For the Albright-Knox, the theme provides another opportunity to bring out lesser seen works by such artists as Gilbert & George, Suzy Lake, Jiří Kolá, Rafael Ferrer, Dan Flavin, and Bruce Nauman among others. Dream Displacement, an elaborate four-projector film and sound installation by the late UB Media Study professor Paul Sharits, consists of four centrally positioned projectors throwing side-by-side bands of saturated color onto the wall. The result is something like a long, shifting, reductive painting. Radical for its time, Sharits’ “film environment” nevertheless fits comfortably with the museum’s minimalist painting collection.
Considering that art in the seventies was, as Pesanti writes, “highly aggressive and political, even combative,” displaying “a flamboyant disregard for taboos,” items in the museum’s collection from this period seem surprisingly benign. To its credit, the museum owns a work by feminist icon and sexual provocateur Hannah Wilke, produced as part of a four-women residency in 1976. Video documentation on view includes an impromptu partial striptease by Wilke outdoors on the caryatid portico, but the faintly vulvic chewing gum sculptures she produced are among her most restrained work of that time. A printed program cover for the residency includes an image from Wilke’s more daring Starification Object Series, but the conveniently placed title covers the artist’s exposed breasts. Still, led by curator Linda Cathcart, the museum showed moxie in bringing Wilke and other ground-breaking emerging artists to Buffalo, often in collaboration with Hallwalls.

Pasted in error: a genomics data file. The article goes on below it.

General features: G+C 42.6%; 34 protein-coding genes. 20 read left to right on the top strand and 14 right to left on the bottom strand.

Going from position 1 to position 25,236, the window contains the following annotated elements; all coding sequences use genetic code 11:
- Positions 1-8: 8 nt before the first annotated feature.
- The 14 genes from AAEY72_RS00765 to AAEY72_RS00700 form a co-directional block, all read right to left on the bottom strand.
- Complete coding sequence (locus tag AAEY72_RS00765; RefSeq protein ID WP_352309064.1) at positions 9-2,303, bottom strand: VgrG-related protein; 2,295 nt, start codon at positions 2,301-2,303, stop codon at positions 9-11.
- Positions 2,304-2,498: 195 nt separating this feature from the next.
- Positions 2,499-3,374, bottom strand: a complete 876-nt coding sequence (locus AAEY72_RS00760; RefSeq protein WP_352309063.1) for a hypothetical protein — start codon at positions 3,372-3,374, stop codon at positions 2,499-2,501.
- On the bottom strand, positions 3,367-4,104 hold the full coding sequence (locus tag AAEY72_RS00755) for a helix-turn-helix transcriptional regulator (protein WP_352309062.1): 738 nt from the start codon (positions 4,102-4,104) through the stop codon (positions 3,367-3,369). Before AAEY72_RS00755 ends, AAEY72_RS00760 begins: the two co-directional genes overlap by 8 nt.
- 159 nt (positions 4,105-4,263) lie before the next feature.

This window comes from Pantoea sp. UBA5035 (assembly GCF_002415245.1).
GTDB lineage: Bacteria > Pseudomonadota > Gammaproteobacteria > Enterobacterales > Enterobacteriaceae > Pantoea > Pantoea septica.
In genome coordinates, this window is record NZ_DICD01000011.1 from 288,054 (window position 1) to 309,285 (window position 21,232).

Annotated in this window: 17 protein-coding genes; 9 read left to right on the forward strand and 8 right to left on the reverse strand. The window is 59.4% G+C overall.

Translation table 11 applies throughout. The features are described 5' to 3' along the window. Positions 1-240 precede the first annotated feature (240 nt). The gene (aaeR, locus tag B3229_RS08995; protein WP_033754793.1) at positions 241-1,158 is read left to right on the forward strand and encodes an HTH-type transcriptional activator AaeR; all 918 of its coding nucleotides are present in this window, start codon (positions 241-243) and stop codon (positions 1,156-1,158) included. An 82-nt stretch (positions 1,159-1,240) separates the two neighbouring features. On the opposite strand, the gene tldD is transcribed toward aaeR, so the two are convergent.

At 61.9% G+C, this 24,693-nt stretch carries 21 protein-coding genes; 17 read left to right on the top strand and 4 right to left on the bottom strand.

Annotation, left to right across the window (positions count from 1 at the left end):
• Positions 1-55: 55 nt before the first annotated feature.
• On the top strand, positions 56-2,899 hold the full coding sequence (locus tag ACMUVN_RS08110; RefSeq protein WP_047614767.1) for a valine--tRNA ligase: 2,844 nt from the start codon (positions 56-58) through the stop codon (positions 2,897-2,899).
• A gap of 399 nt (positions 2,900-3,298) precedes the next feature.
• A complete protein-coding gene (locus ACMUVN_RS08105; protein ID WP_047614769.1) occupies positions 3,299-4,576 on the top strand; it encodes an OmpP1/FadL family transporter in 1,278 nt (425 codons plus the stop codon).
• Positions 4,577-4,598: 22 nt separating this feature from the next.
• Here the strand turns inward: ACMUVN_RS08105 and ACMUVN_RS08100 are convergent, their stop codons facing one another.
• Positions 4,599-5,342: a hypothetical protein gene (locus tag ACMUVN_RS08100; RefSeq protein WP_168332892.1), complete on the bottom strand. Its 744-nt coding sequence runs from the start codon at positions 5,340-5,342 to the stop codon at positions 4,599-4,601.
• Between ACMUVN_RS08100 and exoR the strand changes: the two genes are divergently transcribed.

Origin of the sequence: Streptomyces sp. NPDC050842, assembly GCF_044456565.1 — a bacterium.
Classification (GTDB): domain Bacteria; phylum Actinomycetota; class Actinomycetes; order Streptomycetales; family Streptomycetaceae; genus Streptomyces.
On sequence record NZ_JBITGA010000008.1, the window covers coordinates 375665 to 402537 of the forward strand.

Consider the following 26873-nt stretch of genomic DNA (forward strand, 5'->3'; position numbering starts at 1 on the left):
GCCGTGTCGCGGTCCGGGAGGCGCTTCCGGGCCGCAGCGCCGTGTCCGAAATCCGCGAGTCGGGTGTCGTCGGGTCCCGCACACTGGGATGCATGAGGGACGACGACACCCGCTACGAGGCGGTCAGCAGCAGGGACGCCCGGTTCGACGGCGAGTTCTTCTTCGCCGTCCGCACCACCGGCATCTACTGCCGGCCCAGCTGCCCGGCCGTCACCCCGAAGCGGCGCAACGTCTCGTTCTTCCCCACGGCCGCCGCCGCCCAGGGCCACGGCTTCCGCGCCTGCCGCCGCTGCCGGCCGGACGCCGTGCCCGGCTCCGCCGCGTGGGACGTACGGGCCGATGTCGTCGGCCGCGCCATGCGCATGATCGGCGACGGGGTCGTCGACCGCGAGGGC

The multi-disciplinary Hallwalls and its photography-based counterpart CEPA enter the scene in 1974, though individuals associated in one way or another with either space weave throughout the exhibition. For Hallwalls, these include co-founders Longo and Charles Clough, along with Nancy Dwyer, Michael Zwack, and visiting artists such as Borofsky, Acconci, and LeWitt (whose early Hallwalls wall drawing is recreated here). Cindy Sherman, who is associated with Hallwalls but had her first solo show at CEPA, is included with both institutions and again downstairs near the café.
A large separate gallery contains a rarely seen early Sherman work, A Play of Selves. The room-spanning autobiographic psychodrama of allegorical cutout photographic characters (all played by Sherman) offers a fascinating view of a young artist developing her signature style. Several video monitors offer glimpses into the wild and woolly Hallwalls of the seventies. A taped performance of the Kipper Kids involves Popeye-like prosthetics, silly singing, and a puerile penile display, underscoring the distinction between Hallwalls and the Albright-Knox. CEPA is remembered for its long runningMetro Bus Show, in which photographic art was placed on NFTA buses. Also included is work by founder Robert Muffoletto, Biff Henrich, and Bruce Jackson, among others.